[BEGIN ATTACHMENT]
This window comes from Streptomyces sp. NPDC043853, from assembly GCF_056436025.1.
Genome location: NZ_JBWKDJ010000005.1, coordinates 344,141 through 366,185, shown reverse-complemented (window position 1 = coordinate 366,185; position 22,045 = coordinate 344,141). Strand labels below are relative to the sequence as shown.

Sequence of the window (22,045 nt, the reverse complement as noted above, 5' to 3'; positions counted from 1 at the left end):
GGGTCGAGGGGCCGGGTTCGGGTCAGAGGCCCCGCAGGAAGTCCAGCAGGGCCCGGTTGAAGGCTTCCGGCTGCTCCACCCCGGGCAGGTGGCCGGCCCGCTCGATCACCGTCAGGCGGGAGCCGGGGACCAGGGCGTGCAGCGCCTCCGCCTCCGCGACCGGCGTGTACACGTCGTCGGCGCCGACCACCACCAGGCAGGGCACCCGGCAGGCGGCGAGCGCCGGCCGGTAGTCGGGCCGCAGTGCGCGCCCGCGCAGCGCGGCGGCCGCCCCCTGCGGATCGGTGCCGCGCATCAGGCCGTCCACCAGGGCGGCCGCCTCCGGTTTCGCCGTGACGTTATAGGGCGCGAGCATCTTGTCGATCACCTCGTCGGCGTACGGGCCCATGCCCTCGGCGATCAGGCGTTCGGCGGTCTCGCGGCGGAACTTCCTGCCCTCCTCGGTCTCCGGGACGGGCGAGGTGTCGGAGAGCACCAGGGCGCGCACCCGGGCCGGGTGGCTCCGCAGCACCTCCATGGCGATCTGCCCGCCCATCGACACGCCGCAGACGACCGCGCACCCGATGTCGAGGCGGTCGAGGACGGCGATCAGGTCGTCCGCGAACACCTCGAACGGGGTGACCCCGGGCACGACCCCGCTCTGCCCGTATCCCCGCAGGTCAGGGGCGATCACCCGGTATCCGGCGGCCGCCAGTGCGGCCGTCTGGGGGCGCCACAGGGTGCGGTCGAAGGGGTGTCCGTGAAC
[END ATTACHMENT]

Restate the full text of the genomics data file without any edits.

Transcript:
This window comes from Streptomyces sp. NPDC043853, from assembly GCF_056436025.1.
Genome location: NZ_JBWKDJ010000005.1, coordinates 344,141 through 366,185, shown reverse-complemented (window position 1 = coordinate 366,185; position 22,045 = coordinate 344,141). Strand labels below are relative to the sequence as shown.

Sequence of the window (22,045 nt, the reverse complement as noted above, 5' to 3'; positions counted from 1 at the left end):
GGGTCGAGGGGCCGGGTTCGGGTCAGAGGCCCCGCAGGAAGTCCAGCAGGGCCCGGTTGAAGGCTTCCGGCTGCTCCACCCCGGGCAGGTGGCCGGCCCGCTCGATCACCGTCAGGCGGGAGCCGGGGACCAGGGCGTGCAGCGCCTCCGCCTCCGCGACCGGCGTGTACACGTCGTCGGCGCCGACCACCACCAGGCAGGGCACCCGGCAGGCGGCGAGCGCCGGCCGGTAGTCGGGCCGCAGTGCGCGCCCGCGCAGCGCGGCGGCCGCCCCCTGCGGATCGGTGCCGCGCATCAGGCCGTCCACCAGGGCGGCCGCCTCCGGTTTCGCCGTGACGTTATAGGGCGCGAGCATCTTGTCGATCACCTCGTCGGCGTACGGGCCCATGCCCTCGGCGATCAGGCGTTCGGCGGTCTCGCGGCGGAACTTCCTGCCCTCCTCGGTCTCCGGGACGGGCGAGGTGTCGGAGAGCACCAGGGCGCGCACCCGGGCCGGGTGGCTCCGCAGCACCTCCATGGCGATCTGCCCGCCCATCGACACGCCGCAGACGACCGCGCACCCGATGTCGAGGCGGTCGAGGACGGCGATCAGGTCGTCCGCGAACACCTCGAACGGGGTGACCCCGGGCACGACCCCGCTCTGCCCGTATCCCCGCAGGTCAGGGGCGATCACCCGGTATCCGGCGGCCGCCAGTGCGGCCGTCTGGGGGCGCCACAGGGTGCGGTCGAAGGGGTGTCCGTGAAC